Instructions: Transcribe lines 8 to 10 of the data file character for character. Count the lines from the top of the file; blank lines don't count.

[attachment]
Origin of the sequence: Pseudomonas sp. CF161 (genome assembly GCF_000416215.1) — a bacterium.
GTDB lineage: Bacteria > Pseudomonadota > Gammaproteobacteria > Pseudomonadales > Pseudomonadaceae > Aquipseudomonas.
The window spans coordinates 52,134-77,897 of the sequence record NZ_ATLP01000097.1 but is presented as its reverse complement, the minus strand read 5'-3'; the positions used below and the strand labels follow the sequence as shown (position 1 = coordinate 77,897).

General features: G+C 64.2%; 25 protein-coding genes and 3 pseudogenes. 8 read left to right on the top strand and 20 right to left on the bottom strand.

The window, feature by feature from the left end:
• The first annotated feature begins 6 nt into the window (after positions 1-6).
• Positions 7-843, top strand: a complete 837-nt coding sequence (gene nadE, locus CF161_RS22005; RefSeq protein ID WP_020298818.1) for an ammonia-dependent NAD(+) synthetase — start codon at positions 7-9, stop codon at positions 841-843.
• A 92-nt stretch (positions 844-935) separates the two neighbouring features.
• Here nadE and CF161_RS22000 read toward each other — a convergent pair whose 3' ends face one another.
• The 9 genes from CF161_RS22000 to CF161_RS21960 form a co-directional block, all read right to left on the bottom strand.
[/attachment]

• A 92-nt stretch (positions 844-935) separates the two neighbouring features.
• Here nadE and CF161_RS22000 read toward each other — a convergent pair whose 3' ends face one another.
• The 9 genes from CF161_RS22000 to CF161_RS21960 form a co-directional block, all read right to left on the bottom strand.